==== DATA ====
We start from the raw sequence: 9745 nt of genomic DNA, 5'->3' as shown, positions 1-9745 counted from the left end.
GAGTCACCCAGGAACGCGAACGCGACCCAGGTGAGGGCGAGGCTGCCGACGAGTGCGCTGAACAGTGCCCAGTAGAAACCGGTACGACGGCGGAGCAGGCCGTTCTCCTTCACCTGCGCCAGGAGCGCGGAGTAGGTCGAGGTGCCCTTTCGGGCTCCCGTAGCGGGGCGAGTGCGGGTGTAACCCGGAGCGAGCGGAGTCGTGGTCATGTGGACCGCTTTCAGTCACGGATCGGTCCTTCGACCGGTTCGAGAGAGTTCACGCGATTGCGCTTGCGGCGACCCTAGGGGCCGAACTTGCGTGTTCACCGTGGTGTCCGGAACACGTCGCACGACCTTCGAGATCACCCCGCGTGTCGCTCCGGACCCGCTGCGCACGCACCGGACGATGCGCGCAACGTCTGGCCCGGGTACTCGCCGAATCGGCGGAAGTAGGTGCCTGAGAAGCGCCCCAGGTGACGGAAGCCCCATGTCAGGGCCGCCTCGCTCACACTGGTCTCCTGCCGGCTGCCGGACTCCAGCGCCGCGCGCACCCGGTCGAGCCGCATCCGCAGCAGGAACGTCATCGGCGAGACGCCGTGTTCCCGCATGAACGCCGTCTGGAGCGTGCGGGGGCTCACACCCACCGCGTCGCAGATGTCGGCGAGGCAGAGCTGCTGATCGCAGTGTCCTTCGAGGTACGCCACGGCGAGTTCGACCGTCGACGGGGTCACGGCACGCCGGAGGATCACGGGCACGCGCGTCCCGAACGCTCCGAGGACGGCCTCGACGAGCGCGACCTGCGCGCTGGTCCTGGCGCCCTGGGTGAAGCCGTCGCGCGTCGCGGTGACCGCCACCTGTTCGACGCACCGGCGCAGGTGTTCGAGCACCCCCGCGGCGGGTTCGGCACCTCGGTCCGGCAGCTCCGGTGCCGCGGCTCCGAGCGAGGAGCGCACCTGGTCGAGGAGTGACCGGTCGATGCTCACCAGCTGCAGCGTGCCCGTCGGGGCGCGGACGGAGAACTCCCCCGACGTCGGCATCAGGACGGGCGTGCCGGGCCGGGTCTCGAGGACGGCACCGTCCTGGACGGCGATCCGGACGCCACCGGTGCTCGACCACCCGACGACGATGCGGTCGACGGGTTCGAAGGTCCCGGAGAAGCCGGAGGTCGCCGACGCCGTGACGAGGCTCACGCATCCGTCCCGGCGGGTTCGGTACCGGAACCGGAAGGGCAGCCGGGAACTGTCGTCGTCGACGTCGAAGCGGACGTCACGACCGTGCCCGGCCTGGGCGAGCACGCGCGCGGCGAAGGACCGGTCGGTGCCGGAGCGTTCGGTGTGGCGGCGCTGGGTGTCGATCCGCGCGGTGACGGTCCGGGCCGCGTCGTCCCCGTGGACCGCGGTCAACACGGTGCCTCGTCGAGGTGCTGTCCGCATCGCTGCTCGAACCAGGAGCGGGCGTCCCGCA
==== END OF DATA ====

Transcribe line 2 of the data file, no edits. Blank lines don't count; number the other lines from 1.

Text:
GAGTCACCCAGGAACGCGAACGCGACCCAGGTGAGGGCGAGGCTGCCGACGAGTGCGCTGAACAGTGCCCAGTAGAAACCGGTACGACGGCGGAGCAGGCCGTTCTCCTTCACCTGCGCCAGGAGCGCGGAGTAGGTCGAGGTGCCCTTTCGGGCTCCCGTAGCGGGGCGAGTGCGGGTGTAACCCGGAGCGAGCGGAGTCGTGGTCATGTGGACCGCTTTCAGTCACGGATCGGTCCTTCGACCGGTTCGAGAGAGTTCACGCGATTGCGCTTGCGGCGACCCTAGGGGCCGAACTTGCGTGTTCACCGTGGTGTCCGGAACACGTCGCACGACCTTCGAGATCACCCCGCGTGTCGCTCCGGACCCGCTGCGCACGCACCGGACGATGCGCGCAACGTCTGGCCCGGGTACTCGCCGAATCGGCGGAAGTAGGTGCCTGAGAAGCGCCCCAGGTGACGGAAGCCCCATGTCAGGGCCGCCTCGCTCACACTGGTCTCCTGCCGGCTGCCGGACTCCAGCGCCGCGCGCACCCGGTCGAGCCGCATCCGCAGCAGGAACGTCATCGGCGAGACGCCGTGTTCCCGCATGAACGCCGTCTGGAGCGTGCGGGGGCTCACACCCACCGCGTCGCAGATGTCGGCGAGGCAGAGCTGCTGATCGCAGTGTCCTTCGAGGTACGCCACGGCGAGTTCGACCGTCGACGGGGTCACGGCACGCCGGAGGATCACGGGCACGCGCGTCCCGAACGCTCCGAGGACGGCCTCGACGAGCGCGACCTGCGCGCTGGTCCTGGCGCCCTGGGTGAAGCCGTCGCGCGTCGCGGTGACCGCCACCTGTTCGACGCACCGGCGCAGGTGTTCGAGCACCCCCGCGGCGGGTTCGGCACCTCGGTCCGGCAGCTCCGGTGCCGCGGCTCCGAGCGAGGAGCGCACCTGGTCGAGGAGTGACCGGTCGATGCTCACCAGCTGCAGCGTGCCCGTCGGGGCGCGGACGGAGAACTCCCCCGACGTCGGCATCAGGACGGGCGTGCCGGGCCGGGTCTCGAGGACGGCACCGTCCTGGACGGCGATCCGGACGCCACCGGTGCTCGACCACCCGACGACGATGCGGTCGACGGGTTCGAAGGTCCCGGAGAAGCCGGAGGTCGCCGACGCCGTGACGAGGCTCACGCATCCGTCCCGGCGGGTTCGGTACCGGAACCGGAAGGGCAGCCGGGAACTGTCGTCGTCGACGTCGAAGCGGACGTCACGACCGTGCCCGGCCTGGGCGAGCACGCGCGCGGCGAAGGACCGGTCGGTGCCGGAGCGTTCGGTGTGGCGGCGCTGGGTGTCGATCCGCGCGGTGACGGTCCGGGCCGCGTCGTCCCCGTGGACCGCGGTCAACACGGTGCCTCGTCGAGGTGCTGTCCGCATCGCTGCTCGAACCAGGAGCGGGCGTCCCGCA